So I think this is a good example of how differently authors deal with promotional events like blog hops, and how different authors view them. Don’t ever take just one author’s advice. For me a blog hop is spreading the word about something that’s important to me. It’s also about having fun and getting in touch with readers I normally wouldn’t get to meet. For others it’s all about getting more attention for a book and garnering more book sales. I probably should be more mercenary when it comes to these things. But when you’re a gay author and your entire life has been spent looking for equality, that’s the only thing that matters and whatever happens after that is just something extra.

In the end, it all comes down to the love. Just like with cooking, or anything else, you need to have the love or it’s not going to work…no matter how many PR firms you hire or blog hops you do. You either have the love or you don’t. And with blog hops the most important thing to me is spreading the word about something deeply significant in my life.

Isaiah Washington Gay Slur

I think I posted about this when it first happened, but I can’t seem to find the link anywhere with a simple search. In any event, it was reported a few years ago that Grey’s Anatomy TV star, Isaiah Washington, made a negative gay comment to another star on the show, T.R. Knight. As a result of this gay slur, Washington claims no one in Hollywood would “touch” him for a long time and it hindered his acting career.

Currently promoting his new film “Blue Caprice,” the 50-year-old actor told HuffPost Live, “After the incident at the Golden Globes, everything just fell apart. I lost everything. I couldn’t afford to have an agent…I couldn’t afford to have a publicist…I couldn’t afford to continue.”

After this news broke, T. R. Knight came out in public as a result. What Washington did evidently started a shitstorm that continued to affect everyone. Knight eventually asked to get out of his GA contract. In this aritcle it explains the reason why. The show’s creator is Rhimes.

However, Knight says complications arose between him and Rhimes immediately after the incident, when he decided to respond to the sticky situation by outing himself. The actor says Rhimes was among those who wanted him to remain in the closet — though in the EW article, the creator herself denies this.

When Knight was asked to appear on season six of the show — in flashbacks — he flatly refused, opting to move forward with other projects. In September, he’ll headline a stage production of “Parade” at L.A.’s Mark Taper Forum and in February will hit Broadway in the Stanley Tucci-directed revival of “Lend Me a Tenor.”

And there you have it. Hollywood at its best, once again.

Free Social Media Tips for Authors…Plus Advice from Anne R. Allen

I mention the word free in the title because I’ve heard there are companies who guarantee increased sales results if you pay them to show you how to work with social media in order to market and promote books. Or, some claim they can do it for you. From what I’ve heard, they promise to make you the next bestseller…for a fee of course.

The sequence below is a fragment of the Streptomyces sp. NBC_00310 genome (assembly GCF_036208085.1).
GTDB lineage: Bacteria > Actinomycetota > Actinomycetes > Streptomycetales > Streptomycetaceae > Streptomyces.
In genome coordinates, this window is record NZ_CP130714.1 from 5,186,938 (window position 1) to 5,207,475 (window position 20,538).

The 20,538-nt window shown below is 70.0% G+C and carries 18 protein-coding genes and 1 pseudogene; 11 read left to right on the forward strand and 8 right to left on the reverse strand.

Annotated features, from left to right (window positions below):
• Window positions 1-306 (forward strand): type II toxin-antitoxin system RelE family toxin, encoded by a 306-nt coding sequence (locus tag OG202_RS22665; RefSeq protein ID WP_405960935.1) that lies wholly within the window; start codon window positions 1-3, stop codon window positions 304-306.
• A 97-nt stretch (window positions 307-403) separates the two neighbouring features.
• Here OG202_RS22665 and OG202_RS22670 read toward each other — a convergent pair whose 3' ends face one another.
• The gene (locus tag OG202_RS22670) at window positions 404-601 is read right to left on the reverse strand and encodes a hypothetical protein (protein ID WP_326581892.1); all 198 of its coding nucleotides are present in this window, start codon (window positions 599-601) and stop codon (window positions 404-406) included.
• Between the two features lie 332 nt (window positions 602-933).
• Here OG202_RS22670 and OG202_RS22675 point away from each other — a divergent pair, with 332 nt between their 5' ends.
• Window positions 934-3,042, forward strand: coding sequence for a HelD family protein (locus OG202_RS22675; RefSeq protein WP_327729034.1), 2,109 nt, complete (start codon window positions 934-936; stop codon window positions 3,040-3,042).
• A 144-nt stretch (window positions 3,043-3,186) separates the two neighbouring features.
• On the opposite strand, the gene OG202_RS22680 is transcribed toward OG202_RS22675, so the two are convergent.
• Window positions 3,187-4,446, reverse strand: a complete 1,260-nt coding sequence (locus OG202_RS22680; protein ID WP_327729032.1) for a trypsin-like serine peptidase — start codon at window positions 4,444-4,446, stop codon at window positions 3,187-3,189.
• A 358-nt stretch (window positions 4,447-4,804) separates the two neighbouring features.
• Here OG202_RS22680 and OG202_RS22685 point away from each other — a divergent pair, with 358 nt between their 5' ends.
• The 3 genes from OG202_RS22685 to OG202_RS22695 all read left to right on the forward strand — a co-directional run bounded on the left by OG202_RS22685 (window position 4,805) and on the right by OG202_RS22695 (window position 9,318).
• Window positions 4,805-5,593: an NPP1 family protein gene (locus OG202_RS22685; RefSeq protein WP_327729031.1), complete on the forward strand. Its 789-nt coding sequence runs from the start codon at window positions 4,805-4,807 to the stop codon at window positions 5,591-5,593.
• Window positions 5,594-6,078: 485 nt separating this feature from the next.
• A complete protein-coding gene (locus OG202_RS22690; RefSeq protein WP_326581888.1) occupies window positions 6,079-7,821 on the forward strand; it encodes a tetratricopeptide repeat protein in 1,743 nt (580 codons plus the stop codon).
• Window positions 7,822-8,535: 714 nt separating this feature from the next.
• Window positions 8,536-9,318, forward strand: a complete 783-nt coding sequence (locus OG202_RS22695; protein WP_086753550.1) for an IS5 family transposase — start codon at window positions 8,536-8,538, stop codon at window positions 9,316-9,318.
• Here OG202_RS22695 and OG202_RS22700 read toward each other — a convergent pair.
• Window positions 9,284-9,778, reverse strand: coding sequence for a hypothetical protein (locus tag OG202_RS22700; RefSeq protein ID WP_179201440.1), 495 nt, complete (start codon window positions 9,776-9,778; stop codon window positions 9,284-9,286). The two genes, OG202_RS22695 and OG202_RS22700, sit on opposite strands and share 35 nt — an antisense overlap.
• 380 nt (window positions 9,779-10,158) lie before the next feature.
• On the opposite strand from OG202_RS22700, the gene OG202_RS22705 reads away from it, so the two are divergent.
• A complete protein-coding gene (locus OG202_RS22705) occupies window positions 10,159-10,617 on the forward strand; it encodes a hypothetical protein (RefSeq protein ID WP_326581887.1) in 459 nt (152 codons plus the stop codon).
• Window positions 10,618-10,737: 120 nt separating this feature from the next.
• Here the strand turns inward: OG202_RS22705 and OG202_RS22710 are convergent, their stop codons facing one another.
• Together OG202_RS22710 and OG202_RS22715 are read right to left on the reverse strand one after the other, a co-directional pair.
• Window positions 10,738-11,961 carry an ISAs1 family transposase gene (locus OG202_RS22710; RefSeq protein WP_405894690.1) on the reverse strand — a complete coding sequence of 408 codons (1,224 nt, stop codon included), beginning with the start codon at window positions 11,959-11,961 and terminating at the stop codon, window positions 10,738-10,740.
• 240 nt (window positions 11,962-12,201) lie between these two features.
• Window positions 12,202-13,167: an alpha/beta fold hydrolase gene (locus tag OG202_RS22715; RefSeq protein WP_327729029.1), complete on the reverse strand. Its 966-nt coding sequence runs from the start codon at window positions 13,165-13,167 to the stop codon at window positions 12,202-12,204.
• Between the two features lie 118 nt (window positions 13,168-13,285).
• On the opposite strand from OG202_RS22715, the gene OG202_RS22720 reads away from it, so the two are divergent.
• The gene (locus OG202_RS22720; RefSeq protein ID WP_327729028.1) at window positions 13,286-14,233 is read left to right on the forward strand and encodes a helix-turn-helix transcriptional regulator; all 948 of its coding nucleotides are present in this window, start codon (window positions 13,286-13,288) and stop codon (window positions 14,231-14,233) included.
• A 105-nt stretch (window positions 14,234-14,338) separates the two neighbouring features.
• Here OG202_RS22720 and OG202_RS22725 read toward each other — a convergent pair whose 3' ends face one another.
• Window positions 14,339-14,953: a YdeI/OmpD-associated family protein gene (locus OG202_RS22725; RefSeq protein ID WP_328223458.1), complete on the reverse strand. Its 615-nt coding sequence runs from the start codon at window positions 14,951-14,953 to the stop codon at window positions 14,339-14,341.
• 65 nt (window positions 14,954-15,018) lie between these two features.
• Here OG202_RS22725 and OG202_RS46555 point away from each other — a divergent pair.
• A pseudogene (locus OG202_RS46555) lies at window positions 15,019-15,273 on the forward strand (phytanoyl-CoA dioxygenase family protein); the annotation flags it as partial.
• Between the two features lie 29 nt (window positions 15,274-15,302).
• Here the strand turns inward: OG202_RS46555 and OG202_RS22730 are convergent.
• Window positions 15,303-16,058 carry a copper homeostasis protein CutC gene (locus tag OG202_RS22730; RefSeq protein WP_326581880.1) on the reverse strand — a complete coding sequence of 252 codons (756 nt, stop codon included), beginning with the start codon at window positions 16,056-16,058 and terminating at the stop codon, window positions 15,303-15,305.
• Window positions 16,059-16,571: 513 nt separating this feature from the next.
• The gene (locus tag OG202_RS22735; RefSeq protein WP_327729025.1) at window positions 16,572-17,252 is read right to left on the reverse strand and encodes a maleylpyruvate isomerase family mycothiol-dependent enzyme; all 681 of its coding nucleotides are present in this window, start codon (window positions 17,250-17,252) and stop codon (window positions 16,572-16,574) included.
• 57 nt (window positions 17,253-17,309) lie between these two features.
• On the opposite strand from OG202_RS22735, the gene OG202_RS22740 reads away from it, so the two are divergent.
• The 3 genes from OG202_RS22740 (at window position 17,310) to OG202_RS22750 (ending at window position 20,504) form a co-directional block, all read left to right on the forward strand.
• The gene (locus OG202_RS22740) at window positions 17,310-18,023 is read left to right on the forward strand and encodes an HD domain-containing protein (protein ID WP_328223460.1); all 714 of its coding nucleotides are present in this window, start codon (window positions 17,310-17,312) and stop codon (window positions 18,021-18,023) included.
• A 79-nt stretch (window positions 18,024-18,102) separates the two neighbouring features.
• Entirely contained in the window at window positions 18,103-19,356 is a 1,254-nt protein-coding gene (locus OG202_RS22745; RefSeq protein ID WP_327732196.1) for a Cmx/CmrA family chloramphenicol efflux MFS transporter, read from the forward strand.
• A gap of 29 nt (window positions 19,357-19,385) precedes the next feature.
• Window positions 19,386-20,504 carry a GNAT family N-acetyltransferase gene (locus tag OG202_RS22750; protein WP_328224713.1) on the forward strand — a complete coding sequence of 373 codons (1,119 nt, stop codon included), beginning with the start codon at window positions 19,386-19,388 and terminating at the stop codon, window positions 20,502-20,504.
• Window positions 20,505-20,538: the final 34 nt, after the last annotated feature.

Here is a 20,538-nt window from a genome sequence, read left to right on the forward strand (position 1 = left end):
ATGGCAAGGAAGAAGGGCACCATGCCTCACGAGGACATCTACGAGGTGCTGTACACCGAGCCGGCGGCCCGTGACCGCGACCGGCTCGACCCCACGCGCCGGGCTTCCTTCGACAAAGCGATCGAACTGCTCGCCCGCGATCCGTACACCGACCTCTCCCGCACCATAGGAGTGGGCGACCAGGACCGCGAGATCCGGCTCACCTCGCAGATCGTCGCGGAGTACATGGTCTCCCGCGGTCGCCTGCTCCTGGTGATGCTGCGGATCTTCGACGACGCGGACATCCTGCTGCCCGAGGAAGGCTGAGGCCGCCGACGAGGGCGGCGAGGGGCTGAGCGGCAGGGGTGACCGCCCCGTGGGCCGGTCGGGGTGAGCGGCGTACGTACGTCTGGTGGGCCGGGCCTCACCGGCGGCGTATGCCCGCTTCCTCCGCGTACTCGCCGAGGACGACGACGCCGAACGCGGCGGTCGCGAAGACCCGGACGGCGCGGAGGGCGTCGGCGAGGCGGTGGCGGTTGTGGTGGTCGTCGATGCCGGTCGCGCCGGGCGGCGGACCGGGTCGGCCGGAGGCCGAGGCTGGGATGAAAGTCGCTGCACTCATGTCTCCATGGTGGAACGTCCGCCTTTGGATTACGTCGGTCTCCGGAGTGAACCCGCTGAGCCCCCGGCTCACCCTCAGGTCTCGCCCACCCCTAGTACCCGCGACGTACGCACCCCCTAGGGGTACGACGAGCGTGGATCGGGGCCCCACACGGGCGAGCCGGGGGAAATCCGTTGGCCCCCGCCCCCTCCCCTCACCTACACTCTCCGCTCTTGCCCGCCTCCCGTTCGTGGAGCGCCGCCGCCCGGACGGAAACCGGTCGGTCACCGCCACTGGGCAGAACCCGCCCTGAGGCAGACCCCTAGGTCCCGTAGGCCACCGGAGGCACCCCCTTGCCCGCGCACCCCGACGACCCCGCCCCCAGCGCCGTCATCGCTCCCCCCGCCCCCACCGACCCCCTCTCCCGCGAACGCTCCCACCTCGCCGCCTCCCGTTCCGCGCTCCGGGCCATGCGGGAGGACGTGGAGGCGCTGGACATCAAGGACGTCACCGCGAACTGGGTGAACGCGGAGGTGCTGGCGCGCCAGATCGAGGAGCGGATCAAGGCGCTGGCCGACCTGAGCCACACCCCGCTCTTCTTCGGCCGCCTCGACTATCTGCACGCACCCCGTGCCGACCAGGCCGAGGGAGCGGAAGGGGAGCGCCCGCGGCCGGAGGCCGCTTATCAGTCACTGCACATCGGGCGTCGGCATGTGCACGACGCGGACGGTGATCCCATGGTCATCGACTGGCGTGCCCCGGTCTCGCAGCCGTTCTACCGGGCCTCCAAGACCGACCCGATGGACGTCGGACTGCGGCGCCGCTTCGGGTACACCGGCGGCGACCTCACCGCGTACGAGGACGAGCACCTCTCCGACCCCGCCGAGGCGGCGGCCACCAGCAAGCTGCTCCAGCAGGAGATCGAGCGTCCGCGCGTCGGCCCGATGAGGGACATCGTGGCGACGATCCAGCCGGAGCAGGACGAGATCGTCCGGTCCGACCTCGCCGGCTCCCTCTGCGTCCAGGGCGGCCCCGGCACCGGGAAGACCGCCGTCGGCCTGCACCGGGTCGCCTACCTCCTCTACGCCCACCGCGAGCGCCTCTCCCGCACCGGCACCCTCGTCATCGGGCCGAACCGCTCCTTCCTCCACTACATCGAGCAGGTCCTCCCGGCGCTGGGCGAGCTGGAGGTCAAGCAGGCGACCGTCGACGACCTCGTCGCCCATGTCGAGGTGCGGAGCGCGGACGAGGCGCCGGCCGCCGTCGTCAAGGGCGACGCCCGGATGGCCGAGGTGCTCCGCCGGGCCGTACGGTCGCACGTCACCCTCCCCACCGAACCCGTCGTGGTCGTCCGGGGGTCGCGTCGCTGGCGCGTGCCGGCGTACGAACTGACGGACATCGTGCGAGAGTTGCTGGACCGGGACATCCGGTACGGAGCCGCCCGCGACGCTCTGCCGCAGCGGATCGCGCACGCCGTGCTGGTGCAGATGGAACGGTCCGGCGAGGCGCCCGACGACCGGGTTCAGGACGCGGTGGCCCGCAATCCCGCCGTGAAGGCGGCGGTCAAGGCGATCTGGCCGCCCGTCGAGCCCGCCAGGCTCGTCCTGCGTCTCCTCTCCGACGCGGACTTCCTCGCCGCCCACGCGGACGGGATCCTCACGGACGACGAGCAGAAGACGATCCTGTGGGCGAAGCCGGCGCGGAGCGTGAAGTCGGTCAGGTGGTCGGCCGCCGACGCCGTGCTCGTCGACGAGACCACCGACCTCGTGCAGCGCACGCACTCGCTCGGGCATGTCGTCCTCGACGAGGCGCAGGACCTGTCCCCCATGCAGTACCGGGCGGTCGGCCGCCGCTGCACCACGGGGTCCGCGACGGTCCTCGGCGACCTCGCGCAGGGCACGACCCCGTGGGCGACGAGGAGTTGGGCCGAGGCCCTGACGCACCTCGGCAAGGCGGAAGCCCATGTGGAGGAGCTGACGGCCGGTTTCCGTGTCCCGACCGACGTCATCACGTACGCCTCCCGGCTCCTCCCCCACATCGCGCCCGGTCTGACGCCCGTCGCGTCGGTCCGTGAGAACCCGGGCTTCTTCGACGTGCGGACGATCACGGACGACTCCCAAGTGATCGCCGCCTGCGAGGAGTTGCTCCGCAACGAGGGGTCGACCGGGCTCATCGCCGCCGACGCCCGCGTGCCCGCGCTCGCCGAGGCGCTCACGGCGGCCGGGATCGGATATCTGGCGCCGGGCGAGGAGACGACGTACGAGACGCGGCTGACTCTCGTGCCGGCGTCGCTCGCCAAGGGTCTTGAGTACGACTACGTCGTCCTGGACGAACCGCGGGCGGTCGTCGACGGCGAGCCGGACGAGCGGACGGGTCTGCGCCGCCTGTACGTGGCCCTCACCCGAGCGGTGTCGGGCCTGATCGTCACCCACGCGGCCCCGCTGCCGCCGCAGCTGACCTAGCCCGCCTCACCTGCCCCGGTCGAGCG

The only thing I can say about that is that if it sounds too good to be true it probably is. And, if these things actually worked wouldn’t everyone be doing it? Maybe I’m too cynical, but I’ve seen too many “too good to be true” scams over the years and I’ve learned through my own mistakes.

So when I see free advice being given by people I consider reputable, I try to pass it along. The articles to which I’m linking below are all things I’ve done (or have not done) in the past by learning them the hard way…mostly by trial and error…and there’s really nothing I can disagree with. I would also like to add that not every piece of advice will work for every individual author. In most cases you have to figure out a plan that’s right for you, and a plan you think you can handle without becoming overwhelmed. If you’re like me and you enjoy social media, it makes things easier. If you don’t enjoy it, you’ll have to figure out a way to embrace at least something. While I don’t think social media overkill helps, I do think in this day and age of all things cyber authors have to build some kind of an online presence. In fact, I think that’s far more important now than book signings and traveling to events, for some authors.

How Do Authors Reach Readers?

Today we have a visit from one of my favorite online author-friends. I knew her even before her name was Roni Loren 🙂 Roni is an awesome blogger who always has something innovative and thoughtful to say at her blog for the Fearless Romantic. She’s become a bestselling author for Berkley Heat through her smart use of social media, so this is market-tested advice. My experience with Twitter and Facebook mirrors hers. I much prefer Twitter, but the readers seem to be on Facebook.